By Steve Dunne, executive chairman of travel marketing consultancy Brighter Group
Whenever you ask someone to name an innovative company in the travel sector; to point to an organisation that unites the public and trade in admiration for its advertising and branding, one name always features – Virgin Atlantic.
And quite right too.
Over the years I’ve admired the irreverence of the brand and the sheer class of its staff. Virgin cabin crew, in their bright red uniforms, stand out in any airport anywhere in the world.
It’s remarkable how almost magical it seems when one sees a Virgin Atlantic crew walking towards you at an airport terminal.
Last week I sat with 280 delegates at UKInbound’s conference listening to Julie Southern, chief operating officer of Virgin Atlantic, addressing delegates.
I enjoyed her presentation on the airline. It was inspirational in telling the story of a brand that truly broke the mould of the aviation industry some 25 years ago.
It was also, in many places, a very funny presentation with its cheeky jibes against British Airways, easyJet, Ryanair and British Airways.
That’s right, British Airways. And that, as a marketer, was the slight nagging feeling that struck me as the presentation unfolded.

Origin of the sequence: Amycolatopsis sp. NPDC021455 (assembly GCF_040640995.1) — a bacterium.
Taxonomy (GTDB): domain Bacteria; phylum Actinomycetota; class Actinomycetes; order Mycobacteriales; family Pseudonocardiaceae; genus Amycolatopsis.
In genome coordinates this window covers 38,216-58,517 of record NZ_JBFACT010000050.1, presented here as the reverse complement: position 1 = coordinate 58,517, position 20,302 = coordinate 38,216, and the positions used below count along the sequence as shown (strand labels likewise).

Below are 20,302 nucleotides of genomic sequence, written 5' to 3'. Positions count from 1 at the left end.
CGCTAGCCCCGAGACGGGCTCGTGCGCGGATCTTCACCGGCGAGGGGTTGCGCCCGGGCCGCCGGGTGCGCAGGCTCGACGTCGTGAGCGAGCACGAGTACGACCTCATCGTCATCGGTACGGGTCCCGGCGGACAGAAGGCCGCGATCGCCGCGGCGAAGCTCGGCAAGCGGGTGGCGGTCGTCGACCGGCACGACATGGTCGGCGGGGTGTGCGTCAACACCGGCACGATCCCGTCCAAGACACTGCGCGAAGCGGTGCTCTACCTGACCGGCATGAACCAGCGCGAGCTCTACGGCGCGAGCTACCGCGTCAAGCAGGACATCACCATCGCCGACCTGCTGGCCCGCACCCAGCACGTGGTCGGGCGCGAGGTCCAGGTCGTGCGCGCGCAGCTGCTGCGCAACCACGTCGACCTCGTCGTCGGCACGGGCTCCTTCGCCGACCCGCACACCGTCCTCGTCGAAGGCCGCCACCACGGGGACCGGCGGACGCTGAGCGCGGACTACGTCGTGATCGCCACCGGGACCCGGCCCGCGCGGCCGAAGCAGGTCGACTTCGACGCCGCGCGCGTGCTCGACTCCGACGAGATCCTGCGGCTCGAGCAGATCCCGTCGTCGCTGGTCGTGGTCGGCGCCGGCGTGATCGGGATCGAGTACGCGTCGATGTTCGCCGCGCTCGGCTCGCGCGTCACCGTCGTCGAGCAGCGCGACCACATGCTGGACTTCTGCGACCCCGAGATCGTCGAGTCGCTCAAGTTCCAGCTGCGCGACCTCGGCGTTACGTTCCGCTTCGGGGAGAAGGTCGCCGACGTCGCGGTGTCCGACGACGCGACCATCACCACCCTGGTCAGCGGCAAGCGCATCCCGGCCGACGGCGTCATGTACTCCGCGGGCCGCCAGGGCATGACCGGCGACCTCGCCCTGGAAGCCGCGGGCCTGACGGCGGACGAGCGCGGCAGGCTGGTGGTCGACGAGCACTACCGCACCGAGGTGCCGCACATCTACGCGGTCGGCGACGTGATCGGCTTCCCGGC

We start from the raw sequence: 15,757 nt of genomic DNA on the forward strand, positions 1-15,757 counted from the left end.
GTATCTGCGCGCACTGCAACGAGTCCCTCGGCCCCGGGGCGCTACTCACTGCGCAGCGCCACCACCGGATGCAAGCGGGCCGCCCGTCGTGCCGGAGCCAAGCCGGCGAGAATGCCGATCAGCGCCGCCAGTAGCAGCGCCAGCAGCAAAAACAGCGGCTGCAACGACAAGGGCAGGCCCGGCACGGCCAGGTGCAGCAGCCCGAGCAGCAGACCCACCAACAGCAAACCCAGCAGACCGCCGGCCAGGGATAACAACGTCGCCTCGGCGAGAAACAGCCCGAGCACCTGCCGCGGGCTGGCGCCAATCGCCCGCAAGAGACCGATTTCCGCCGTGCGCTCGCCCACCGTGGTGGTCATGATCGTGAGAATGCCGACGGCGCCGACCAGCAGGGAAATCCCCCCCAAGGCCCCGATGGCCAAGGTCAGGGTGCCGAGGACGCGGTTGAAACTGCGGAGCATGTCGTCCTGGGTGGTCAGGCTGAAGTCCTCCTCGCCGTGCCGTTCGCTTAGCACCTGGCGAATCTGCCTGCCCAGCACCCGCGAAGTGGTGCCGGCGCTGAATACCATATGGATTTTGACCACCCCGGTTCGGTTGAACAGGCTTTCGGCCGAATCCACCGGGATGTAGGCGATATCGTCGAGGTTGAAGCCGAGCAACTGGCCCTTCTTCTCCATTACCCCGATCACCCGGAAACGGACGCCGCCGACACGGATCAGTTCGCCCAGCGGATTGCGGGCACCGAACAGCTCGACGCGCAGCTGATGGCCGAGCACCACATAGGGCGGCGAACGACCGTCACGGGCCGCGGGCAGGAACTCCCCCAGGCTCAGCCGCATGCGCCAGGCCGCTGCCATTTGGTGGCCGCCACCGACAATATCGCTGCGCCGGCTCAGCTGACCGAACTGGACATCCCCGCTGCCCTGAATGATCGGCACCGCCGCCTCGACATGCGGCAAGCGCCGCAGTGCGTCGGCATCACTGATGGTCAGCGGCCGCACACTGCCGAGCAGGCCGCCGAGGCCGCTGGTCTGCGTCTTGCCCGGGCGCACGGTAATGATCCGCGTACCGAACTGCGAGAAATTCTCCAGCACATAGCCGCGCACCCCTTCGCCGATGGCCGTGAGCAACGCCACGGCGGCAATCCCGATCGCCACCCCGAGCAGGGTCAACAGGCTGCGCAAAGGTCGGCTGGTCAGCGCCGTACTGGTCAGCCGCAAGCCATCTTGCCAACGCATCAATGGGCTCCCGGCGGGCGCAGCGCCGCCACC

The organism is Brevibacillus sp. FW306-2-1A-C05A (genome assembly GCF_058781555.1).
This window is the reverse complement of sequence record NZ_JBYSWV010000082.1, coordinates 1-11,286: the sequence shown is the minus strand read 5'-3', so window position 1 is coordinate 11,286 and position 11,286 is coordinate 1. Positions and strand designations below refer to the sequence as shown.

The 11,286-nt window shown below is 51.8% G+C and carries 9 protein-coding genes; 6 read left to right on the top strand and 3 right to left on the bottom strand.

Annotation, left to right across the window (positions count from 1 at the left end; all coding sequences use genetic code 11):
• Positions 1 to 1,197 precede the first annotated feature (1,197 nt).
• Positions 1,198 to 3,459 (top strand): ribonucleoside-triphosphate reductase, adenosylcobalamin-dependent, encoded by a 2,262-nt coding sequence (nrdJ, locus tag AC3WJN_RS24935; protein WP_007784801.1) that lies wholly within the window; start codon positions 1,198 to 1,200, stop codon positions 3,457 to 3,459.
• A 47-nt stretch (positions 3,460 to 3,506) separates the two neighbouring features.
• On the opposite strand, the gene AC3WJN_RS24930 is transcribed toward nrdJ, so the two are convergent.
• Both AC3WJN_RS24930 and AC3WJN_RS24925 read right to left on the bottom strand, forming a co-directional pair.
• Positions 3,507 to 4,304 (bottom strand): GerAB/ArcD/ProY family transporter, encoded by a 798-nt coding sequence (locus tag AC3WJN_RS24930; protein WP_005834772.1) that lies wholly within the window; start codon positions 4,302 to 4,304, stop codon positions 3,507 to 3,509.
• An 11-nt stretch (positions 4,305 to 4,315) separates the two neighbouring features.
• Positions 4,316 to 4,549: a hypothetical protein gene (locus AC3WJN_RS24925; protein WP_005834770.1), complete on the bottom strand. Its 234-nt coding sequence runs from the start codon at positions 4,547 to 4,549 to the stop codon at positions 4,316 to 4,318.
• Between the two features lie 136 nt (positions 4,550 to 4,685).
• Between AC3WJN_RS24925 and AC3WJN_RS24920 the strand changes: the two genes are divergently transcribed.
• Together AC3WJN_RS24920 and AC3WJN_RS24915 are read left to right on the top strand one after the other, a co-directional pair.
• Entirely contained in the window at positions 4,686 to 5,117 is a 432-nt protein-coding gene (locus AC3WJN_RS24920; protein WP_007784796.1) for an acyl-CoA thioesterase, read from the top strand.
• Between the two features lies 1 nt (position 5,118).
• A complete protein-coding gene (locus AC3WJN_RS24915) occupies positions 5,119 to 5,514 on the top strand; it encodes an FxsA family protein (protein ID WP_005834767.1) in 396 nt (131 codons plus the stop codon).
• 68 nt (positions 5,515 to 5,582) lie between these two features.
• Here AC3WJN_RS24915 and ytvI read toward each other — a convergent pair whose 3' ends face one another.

The number of references to British Airways in words and pictures during the presentation was surprisingly frequent. The references were tongue in cheek, sometimes lampooning, sometimes challenging. Either way, there seemed to be a lot of them.
And it got me thinking. It might be my imagination but whenever Virgin Atlantic communicates with the market the phrase “BA” is never far away.
It made me wonder if, under that self assured confidence that oozes through Virgin’s advertising, PR and branding, is there a bit of a corporate inferiority complex?
There shouldn’t be. They truly have achieved remarkable things in the aviation industry. They have lead and innovated in so many areas. But at every step, it seems, they take a sideswipe at BA.
Perhaps now though, it might be time to let it go and move on.
We can all understand and appreciate Richard Branson’s attitude towards BA. The two have history – there are many of us still in travel that understand and remember the sometimes personal rough and tumble between Branson and BA back in the 1980s. But the new generation of senior managers at Virgin Atlantic don’t have history.
There is a new generation of traveller now. In their mid twenties, that have no recollection of the history between the two. To them BA and Virgin are two super brands – and they’re British.
There could be an argument for saying that the constant references to BA by Virgin Atlantic may actually be undermining the airline’s message – an obsession that increasingly audiences will not understand.
The references may even start to undermine Virgin as a forward looking innovative brand, instead portraying it as one unsure of itself and constantly looking over its shoulder.
Maybe its time for Virgin Atlantic to let go of its BA obsession and move on. After all it doesn’t need it. Virgin Atlantic is a great brand in its own right.
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